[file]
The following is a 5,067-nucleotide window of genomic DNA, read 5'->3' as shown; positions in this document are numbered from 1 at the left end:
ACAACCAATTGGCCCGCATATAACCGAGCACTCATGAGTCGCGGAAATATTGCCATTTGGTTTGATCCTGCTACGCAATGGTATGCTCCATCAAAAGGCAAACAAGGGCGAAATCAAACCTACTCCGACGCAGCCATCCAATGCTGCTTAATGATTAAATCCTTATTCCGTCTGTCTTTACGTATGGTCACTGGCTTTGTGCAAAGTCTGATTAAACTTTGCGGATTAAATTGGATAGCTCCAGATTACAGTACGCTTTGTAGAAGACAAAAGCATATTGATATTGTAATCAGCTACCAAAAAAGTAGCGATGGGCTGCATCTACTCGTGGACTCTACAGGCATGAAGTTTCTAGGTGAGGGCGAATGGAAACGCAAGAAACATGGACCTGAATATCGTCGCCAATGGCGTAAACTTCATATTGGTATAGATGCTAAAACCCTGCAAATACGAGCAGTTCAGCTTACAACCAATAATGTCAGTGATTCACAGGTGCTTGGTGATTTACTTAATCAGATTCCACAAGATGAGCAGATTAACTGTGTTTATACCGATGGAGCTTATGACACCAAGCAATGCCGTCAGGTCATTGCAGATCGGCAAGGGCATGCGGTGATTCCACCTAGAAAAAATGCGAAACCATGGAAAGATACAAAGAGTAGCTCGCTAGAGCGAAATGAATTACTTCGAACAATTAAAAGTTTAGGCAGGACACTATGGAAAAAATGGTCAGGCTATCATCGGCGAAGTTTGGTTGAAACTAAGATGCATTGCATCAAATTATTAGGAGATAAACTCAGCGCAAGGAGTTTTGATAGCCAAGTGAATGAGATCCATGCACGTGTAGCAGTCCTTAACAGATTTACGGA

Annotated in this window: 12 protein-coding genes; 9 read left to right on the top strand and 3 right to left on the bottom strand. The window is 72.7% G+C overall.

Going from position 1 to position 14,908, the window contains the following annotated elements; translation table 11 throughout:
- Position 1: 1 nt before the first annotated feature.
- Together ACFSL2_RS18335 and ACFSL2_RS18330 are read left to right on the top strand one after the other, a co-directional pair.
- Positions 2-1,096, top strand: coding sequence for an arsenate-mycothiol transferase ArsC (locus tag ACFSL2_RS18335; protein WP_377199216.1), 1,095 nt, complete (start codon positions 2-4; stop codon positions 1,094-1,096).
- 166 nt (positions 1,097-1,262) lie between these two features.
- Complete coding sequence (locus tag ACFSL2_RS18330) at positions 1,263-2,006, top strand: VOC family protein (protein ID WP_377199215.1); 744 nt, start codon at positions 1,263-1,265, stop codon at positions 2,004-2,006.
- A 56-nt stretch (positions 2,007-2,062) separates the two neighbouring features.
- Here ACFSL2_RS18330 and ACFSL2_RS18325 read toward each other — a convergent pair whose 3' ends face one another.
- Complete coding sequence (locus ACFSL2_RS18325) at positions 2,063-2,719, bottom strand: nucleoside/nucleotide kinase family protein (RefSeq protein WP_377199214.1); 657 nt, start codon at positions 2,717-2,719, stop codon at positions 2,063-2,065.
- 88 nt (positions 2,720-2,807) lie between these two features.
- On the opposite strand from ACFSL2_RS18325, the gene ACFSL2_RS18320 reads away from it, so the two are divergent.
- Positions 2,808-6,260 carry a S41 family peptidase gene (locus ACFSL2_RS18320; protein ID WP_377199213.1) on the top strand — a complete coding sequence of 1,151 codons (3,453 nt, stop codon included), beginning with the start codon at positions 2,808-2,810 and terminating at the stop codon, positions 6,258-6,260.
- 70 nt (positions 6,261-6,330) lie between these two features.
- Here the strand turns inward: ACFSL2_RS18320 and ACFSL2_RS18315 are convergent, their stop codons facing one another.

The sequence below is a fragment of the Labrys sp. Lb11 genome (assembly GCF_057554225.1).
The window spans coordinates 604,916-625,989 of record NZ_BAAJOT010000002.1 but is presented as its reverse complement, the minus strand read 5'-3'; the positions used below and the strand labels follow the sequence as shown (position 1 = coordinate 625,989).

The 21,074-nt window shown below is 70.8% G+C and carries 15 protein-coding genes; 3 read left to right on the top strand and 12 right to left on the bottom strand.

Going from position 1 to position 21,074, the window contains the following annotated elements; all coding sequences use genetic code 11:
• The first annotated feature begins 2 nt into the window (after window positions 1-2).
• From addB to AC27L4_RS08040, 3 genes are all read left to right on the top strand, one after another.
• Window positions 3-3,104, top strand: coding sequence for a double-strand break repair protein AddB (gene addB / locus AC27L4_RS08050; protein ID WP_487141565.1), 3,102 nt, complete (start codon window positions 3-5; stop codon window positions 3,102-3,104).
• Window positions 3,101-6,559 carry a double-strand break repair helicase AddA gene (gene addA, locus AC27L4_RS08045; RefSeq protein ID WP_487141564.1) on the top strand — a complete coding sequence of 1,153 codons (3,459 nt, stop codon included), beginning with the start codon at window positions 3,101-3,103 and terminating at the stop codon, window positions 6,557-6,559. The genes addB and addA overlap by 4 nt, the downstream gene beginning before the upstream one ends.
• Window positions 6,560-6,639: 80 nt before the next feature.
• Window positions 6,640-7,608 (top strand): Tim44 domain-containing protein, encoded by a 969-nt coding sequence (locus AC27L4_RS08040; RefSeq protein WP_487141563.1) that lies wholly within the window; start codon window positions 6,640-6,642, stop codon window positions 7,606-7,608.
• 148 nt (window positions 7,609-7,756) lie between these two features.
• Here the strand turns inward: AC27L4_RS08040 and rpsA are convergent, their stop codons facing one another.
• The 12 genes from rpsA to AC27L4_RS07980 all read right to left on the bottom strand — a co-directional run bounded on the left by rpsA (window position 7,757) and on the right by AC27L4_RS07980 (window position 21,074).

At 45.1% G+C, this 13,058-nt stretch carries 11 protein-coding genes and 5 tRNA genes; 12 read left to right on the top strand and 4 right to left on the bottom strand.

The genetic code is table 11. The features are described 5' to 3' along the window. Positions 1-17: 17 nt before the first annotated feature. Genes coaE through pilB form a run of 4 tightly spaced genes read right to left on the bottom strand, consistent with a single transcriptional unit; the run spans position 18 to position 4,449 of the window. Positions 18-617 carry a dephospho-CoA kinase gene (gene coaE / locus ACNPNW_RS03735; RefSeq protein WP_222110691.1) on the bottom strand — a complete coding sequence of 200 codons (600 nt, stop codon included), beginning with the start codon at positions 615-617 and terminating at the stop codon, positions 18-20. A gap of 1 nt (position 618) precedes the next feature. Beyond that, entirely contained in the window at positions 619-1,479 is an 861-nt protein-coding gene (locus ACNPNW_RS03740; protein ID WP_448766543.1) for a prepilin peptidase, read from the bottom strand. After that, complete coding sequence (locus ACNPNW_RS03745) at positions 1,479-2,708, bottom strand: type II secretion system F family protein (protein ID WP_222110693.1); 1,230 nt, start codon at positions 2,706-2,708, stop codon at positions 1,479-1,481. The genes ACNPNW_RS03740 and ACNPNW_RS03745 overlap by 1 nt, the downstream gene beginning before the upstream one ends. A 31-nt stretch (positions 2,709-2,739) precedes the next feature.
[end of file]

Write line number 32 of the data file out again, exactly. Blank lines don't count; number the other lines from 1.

The genetic code is table 11. The features are described 5' to 3' along the window. Positions 1-17: 17 nt before the first annotated feature. Genes coaE through pilB form a run of 4 tightly spaced genes read right to left on the bottom strand, consistent with a single transcriptional unit; the run spans position 18 to position 4,449 of the window. Positions 18-617 carry a dephospho-CoA kinase gene (gene coaE / locus ACNPNW_RS03735; RefSeq protein WP_222110691.1) on the bottom strand — a complete coding sequence of 200 codons (600 nt, stop codon included), beginning with the start codon at positions 615-617 and terminating at the stop codon, positions 18-20. A gap of 1 nt (position 618) precedes the next feature. Beyond that, entirely contained in the window at positions 619-1,479 is an 861-nt protein-coding gene (locus ACNPNW_RS03740; protein ID WP_448766543.1) for a prepilin peptidase, read from the bottom strand. After that, complete coding sequence (locus ACNPNW_RS03745) at positions 1,479-2,708, bottom strand: type II secretion system F family protein (protein ID WP_222110693.1); 1,230 nt, start codon at positions 2,706-2,708, stop codon at positions 1,479-1,481. The genes ACNPNW_RS03740 and ACNPNW_RS03745 overlap by 1 nt, the downstream gene beginning before the upstream one ends. A 31-nt stretch (positions 2,709-2,739) precedes the next feature.